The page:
Education, Elections, Featured, Jeffco, Sherrie Peif

Know before you go: Complete Colorado will explore reasons behind JeffCo recall

Editor’s note: The following is a commentary from Complete Colorado’s education reporter.

Know before you go.

The homepage of the Support JeffCo Kids website says: “We want accountability, transparency, honesty, and respect for the JeffCo Schools Tradition of Excellence. When it comes to our kids and schools, it comes down to doing the right thing.”

The same group stands behind a recall attempt of three Board of Education members that could end up costing the school district $650,000 in election costs.

At the root of the problem, these folks say, are broken promises to voters, violations of open meeting and privacy laws, and wasting taxpayer money.

In a press release announcing the recall, organizers Wendy McCord, Michael Blanton, and Tina Gurdikian cite “hiring a novice Superintendent for $280,000 — $80,000 more a year than the previous nationally recognized Superintendent of 12 years — and hiding $90,000 each year in legal expenses from the public.”

Opponents to the board majority claim that “[the board majority has] repeatedly violated Colorado open meeting laws by secretly making major decisions behind closed doors. They have severely limited public comment at board meetings, bullied students and parents, and released a minor student’s private information in violation of state law.”

Finally, they say the majority failed to give raises, expand full-day kindergarten, address an overcrowding situation in the district, and that they give money to failing charter schools.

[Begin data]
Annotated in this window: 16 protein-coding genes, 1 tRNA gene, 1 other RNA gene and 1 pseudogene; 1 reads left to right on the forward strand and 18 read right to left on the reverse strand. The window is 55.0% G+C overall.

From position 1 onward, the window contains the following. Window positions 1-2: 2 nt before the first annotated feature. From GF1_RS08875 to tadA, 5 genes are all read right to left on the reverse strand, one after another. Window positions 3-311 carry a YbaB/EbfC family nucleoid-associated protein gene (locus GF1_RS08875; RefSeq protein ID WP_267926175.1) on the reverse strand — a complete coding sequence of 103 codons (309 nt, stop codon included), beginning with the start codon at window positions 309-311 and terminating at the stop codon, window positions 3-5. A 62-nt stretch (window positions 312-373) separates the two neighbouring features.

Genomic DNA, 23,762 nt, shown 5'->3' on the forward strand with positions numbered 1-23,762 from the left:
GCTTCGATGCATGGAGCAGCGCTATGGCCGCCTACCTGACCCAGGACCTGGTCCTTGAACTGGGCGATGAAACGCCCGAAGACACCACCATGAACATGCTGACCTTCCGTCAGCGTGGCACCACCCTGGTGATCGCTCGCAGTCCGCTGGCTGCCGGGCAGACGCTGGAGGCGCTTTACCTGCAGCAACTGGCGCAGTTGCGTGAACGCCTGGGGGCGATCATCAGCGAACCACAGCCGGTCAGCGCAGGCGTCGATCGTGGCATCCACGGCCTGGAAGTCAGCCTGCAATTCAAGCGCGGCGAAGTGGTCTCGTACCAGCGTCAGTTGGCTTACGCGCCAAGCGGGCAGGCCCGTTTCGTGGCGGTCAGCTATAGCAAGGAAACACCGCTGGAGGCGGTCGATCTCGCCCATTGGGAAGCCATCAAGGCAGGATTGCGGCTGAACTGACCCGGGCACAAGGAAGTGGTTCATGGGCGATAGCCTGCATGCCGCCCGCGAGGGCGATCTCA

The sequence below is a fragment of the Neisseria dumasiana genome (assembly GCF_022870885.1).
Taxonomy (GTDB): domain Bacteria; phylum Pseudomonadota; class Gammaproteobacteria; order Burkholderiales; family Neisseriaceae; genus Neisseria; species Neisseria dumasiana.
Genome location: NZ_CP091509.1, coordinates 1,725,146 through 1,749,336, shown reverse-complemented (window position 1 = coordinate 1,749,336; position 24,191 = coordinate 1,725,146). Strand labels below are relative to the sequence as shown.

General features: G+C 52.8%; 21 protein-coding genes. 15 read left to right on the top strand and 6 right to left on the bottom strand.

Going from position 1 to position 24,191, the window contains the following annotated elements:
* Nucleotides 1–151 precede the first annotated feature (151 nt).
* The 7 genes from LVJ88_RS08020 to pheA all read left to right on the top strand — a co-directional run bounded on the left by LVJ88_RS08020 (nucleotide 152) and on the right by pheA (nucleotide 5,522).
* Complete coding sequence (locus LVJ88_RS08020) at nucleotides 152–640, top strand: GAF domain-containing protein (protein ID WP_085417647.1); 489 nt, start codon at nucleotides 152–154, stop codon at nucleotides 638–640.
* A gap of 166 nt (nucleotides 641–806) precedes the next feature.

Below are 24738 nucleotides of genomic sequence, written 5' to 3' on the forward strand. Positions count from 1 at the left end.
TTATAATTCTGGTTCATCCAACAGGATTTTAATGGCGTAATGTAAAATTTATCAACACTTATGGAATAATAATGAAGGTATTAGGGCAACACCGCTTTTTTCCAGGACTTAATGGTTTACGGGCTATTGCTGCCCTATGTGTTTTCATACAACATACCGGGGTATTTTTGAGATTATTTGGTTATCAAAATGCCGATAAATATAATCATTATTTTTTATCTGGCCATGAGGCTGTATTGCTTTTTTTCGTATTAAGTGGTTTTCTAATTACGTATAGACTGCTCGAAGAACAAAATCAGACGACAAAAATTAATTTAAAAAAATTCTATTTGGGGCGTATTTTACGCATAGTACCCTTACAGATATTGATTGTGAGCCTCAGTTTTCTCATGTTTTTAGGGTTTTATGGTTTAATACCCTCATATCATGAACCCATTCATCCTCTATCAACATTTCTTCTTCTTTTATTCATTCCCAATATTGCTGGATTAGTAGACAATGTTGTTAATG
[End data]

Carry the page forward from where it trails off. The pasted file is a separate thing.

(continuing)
Those are some pretty hefty charges, but one of the things that attracted me to journalism was the chance to snoop around into government affairs and expose officials who were doing wrong by their constituents.

So what do I know about the reasons recall organizers claim are good and just enough to do away with continuity and seat an entirely new board?

Well, I don’t claim to know it all, but I do know that most of what JeffCo United is telling the public is a well-organized message with claims that are overblown and very far from the truth.

In fact, I know that most everything to disprove most of these claims can be found in documents at the district’s website or through the Colorado Department of Education.

I want you to know that too, and I want you to know it before you sign a petition — that’s why I say: “Know before you go.”

It also has become apparent that JeffCo United will have about two weeks to collect three separate sets of 15,000 valid signatures to put their desired recall on the November ballot. Otherwise, the recall will be a special election that would cost voters between $500,000 and $650,000.

So what I want you to know is nothing more than all the relevant facts. Not my opinion and not the opinion of the Jefferson County Education Association, which has worked hard to publicly distance itself from this recall but has opposed the new board from the get-go.  They threatened last fall to “beat these bas _ _ _ _ _ back,” and then promised (incorrectly) that “the fight’s going to start in January.”

Plain hard facts are needed. So over the next couple of weeks, I will be doing a series of stories breaking down the claims of those behind JeffCo United to let you decide what to believe.

So before you rush to put your name on a petition, follow my stories at CompleteColorado.com/PageTwo, and once you have all the information, decide for yourself if a recall is really right for JeffCo.

First up will be a look at Superintendent Dan McMinimee’s contract and what it really says. Check back here often to see what’s in store and …

Know before you go!

About Sherrie Peif:

Peif is an award-winning journalist who has been covering K-12 education for the past five years. She has been in journalism for nearly two decades covering everything from government and politics to sports to education. She is credentialed by the Colorado Press Association and began covering K-12 education statewide for Compete Colorado earlier this year. She spends most of her days watching old episodes of the Jefferson County Board of Education meetings and her evenings watching her 18-year-old son play baseball. She is about to become an empty nester in a few weeks as her only child leaves to play college baseball in California.

 

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